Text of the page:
The joke goes that a fellow walks into a bar and sees one of the patrons talking to an interested crowd about the weather. He walks over to the group and listens intently as the speaker explains about variable wind speeds, weather patterns and the possibility of human flight. Then he empties his glass and, to everyone’s amazement, he pulls open the second story window, steps outside... and floats there – on thin air!
Flabbergasted (and into his fourth drink), this onlooker decides he, too, has to try it. So after the first man safely comes back into the bar, he walks over to the open window, waits until he believes the wind conditions are just right and steps out of the window... and falls straight onto the sidewalk below. The bartender turns to the first guy and says: “Ya know Superman, you’re really mean when you’re drunk.”
We don’t like telling people what they can’t do – we feel it is somehow inappropriate and condescending and above all: hurtful – and so we too often hide the truth from people for the sake of “protecting them” from themselves. Of course, like all untruths, this charade can’t last on its own and has to be constantly fed. And like all untruths, eventually the truth catches up and the results can be positively disastrous. If you can’t fly, you shouldn’t be told that you can. To the contrary: You should be told that you cannot fly and, at the same time, be reminded about what you can do.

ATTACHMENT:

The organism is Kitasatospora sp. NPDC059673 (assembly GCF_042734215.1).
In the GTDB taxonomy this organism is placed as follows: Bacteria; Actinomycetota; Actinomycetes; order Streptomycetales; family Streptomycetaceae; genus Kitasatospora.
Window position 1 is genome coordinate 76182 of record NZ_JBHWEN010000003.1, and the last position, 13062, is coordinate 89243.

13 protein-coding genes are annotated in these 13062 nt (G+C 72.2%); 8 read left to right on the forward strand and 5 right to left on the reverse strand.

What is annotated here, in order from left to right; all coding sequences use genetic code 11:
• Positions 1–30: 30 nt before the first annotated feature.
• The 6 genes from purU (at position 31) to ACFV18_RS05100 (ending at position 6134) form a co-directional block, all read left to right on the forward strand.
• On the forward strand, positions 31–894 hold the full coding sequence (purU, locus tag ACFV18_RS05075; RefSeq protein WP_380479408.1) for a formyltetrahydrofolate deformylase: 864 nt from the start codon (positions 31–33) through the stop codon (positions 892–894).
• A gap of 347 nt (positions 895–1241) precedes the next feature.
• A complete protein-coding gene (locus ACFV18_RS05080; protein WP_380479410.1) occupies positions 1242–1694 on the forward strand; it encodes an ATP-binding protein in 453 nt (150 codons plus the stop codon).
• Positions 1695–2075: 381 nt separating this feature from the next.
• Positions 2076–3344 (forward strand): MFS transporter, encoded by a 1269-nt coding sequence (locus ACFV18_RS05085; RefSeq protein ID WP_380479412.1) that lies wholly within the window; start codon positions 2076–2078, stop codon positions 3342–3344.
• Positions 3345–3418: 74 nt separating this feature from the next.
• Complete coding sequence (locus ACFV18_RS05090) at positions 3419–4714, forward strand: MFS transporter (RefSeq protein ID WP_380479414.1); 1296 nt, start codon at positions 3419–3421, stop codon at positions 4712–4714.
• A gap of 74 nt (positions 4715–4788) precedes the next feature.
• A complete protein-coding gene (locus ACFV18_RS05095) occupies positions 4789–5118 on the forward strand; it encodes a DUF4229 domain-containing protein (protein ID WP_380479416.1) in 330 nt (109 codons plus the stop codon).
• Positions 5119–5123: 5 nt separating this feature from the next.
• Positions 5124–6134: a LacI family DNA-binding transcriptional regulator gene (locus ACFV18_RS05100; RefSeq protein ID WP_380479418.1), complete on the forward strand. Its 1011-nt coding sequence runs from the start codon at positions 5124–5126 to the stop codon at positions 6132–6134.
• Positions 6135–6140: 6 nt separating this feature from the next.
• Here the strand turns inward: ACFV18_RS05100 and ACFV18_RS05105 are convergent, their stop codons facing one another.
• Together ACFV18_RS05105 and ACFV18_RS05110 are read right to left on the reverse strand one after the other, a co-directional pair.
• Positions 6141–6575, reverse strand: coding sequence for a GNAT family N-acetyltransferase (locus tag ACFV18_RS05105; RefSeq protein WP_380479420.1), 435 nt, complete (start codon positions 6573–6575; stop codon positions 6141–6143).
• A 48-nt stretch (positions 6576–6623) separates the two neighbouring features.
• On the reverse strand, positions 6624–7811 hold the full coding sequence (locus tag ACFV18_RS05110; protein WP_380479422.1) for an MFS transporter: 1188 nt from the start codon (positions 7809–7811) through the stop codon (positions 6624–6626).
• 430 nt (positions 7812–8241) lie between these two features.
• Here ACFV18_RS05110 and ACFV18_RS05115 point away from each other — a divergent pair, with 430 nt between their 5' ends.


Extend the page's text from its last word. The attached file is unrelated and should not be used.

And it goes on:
IN THIS week’s Torah portion, we learn of the birth of Yaakov’s 12 sons, whose unique spiritual DNA is the basis for what we refer to as “Klal Yisrael” – the combined nation of Israel. Each one unique, we follow the individual paths of their lives and watch as distinct personalities develop.
All of them are leaders – even though many of them are described as possessing weaknesses in one way or another. Possessing a challenge, a weakness, or a disability does not disqualify someone or make them “less-than,” nor does it define anyone. It does, however, contribute to their own reality – and not having a name for it is an almost guaranteed way to not harness or grapple with this challenge.
As Yaakov lies on his deathbed later in the Torah portion of Vayechi, he speaks to each one of them, describing their personalities to them. His parting gift, as it were, was the gift of themselves. “This is who you are: Own it. Struggle with it. Harness it. Use it. Be the best ‘you’ that you can be – and that person will include weaknesses as well as strengths.”
So why is it, then, that we are so afraid to share the truth about differences that limit us?
Fitting in has always played a very important role in the human experience: without the ability to contribute to and be a part of a larger group, hunting, bartering, building and more would be largely impossible. Fast forward to modern times, and this desire to fit in is what drives the consumer market: The trend is consistently a more powerful force than the need. As British psychiatrist Dr. Joanna Cannon put it, there is a sense that “If we’re doing the same as everyone else, we must be doing it right, and finding a reflection of ourselves in those around us is a form of validation.”